Olya (Olga Yukina) is a little Russian girl who has spent the evening with her fellow children sneaking a look at the film playing at the local cinema, which has been rated for over-sixteens only. Once it finishes, the kids run away so they do not get caught, but Olya gets her apron caught on a nail and tears it. To make matters worse, as she returns home a black cat crosses her path: she is very superstitious so barks and spits at it to make it go away. Once back in her apartment that she shares with her grandmother (Tatyana Barysheva) and a few pet animals, she is told by her that she looks a state, and sure enough when Olya looks in the full-length mirror her face is dirty, soon remedied by a cold wash. But keep an eye on that mirror, it's not all that it seems...
The United States had its Westerns, but the Soviet Union had its fairy tales - okay, and its war movies - but what gathered more of a cult following were those curious, frequently surreal fables filmed by the major studios for the duration of the Cold War, and World of Crooked Mirrors was one of those. They may not have had the funds available to them that those imperialist running dogs of capitalism enjoyed across the Atlantic, but they made up for that by making the most of what they did have, and that was an abundance of imagination, along with a liking for a magpie-like appropriation of other works that would feed into the fantasy landscapes they were creating for the mass audience.
Therefore this example started off with a magic mirror much as in Alice Through the Looking Glass, then took a turn into a variation on the 1939 touchstone The Wizard of Oz as Olya must go on a quest once she is in the mirror world, though she never complains that she would prefer to return to her grandmother. She meets her reflection, Aylo, played by the actress's twin Tatyana Yukina (they would both die in their fifties some forty years later and only made one further film together), who she becomes fast friends with as she guides Olya around this strange world which in typical fairy tale fashion involved a kingdom where the desire for the throne was set to plunge the place into disarray, especially when the King (Anatoli Kubatsky) is a fool.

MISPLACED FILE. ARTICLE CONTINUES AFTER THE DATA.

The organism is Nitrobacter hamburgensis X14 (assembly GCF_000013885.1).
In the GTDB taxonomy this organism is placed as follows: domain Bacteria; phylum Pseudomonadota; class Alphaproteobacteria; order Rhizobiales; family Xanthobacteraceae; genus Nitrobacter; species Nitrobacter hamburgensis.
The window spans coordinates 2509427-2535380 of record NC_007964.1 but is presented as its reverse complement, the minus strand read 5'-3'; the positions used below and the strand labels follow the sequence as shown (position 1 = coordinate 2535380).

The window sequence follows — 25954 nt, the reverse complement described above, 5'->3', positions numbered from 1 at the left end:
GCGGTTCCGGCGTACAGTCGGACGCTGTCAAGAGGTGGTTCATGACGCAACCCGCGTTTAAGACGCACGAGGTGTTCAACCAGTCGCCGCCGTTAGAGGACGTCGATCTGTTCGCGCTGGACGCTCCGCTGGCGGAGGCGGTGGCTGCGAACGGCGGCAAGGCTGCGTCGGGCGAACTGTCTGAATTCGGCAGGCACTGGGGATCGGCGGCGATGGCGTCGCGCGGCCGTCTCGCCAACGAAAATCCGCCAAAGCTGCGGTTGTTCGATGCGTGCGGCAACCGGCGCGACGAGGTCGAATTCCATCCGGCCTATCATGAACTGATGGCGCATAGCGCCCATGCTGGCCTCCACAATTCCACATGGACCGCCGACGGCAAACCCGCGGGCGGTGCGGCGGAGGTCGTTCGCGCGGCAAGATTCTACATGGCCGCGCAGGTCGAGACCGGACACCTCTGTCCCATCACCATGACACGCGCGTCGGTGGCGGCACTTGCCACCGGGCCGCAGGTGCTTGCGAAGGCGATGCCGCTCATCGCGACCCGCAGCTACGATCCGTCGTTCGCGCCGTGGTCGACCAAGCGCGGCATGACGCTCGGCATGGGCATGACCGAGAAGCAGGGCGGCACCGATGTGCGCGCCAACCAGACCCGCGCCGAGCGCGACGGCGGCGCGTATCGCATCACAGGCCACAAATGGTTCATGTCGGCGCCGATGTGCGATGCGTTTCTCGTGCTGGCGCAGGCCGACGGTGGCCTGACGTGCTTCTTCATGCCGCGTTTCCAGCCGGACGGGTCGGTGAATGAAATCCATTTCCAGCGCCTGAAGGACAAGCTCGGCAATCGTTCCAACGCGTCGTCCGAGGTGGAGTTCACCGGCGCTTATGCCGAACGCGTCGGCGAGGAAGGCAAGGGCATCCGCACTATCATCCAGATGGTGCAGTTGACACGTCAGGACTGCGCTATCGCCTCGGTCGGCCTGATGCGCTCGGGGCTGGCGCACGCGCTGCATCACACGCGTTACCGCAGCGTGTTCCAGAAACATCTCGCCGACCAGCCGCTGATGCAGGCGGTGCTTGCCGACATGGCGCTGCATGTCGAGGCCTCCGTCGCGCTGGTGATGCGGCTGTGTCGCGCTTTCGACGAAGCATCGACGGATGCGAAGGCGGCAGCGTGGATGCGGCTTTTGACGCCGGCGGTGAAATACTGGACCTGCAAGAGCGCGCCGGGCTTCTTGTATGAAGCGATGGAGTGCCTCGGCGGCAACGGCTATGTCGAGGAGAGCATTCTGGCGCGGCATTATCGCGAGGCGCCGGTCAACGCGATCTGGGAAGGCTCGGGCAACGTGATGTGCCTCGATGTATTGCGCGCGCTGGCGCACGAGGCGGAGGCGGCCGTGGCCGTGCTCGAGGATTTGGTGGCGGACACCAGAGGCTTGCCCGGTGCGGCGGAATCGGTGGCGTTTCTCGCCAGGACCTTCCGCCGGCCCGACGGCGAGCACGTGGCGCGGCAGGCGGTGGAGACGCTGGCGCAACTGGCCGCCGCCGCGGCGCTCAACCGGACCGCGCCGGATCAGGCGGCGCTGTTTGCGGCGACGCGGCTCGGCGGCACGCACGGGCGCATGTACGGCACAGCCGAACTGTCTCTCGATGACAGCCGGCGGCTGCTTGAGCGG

Was this actually a work of propaganda? Did the mirror world represent the madness of the Western world that little Olya could regard with a jaundiced eye, knowing her nation had a far more sensible method of organising itself? You could certainly read aspects of a political bent to the depiction of what was undesirable, for example the King's Dancers are dismissed for jiving to the crude approximation of rock 'n' roll as a bunch of loafers and idlers, but these details felt more incidental than the impetus for telling the story, which appeared to be more to entertain the younglings rather than indoctrinate them. Director Aleksandr Rou pretty much exclusively created these fairy tales throughout his career, and you had to assume he had some affinity with flights of fancy.
Oh, and that quest? Somewhat arbitrarily, our heroines stumble upon a worker in the mirror factory who refuses to comply anymore, and is beaten for his trouble, then chained on top of a rock that is guarded by stern soldiers who will only let you by if you have the key. The girls call him Friend, which is pronounced backwards as everyone's name in this realm is, and make up their minds to prevent his execution by grabbing the key from the throne room, which proves easier said than done, involving dressing up as boy pages and various mishaps such as falling of a mile-high cliff (!) - and surviving. The adults were often representing animals such as a weasel, rat, kite or toad, all spelled backwards, and those higher up the social ladder were either more corrupt or more idiotic than the simple peasant folk, so perhaps there was a bit of politics inherent here after all, but the bright colours and cluttered sets were ensuring you could just as easily watch this as pure escapism and not allow the indoctrination to get to you. Such oddities as characters singing the tune of "Who’s Afraid of the Big, Bad Wolf?" only contributed to the zestful strangeness. Music by Arkadi Filippenko.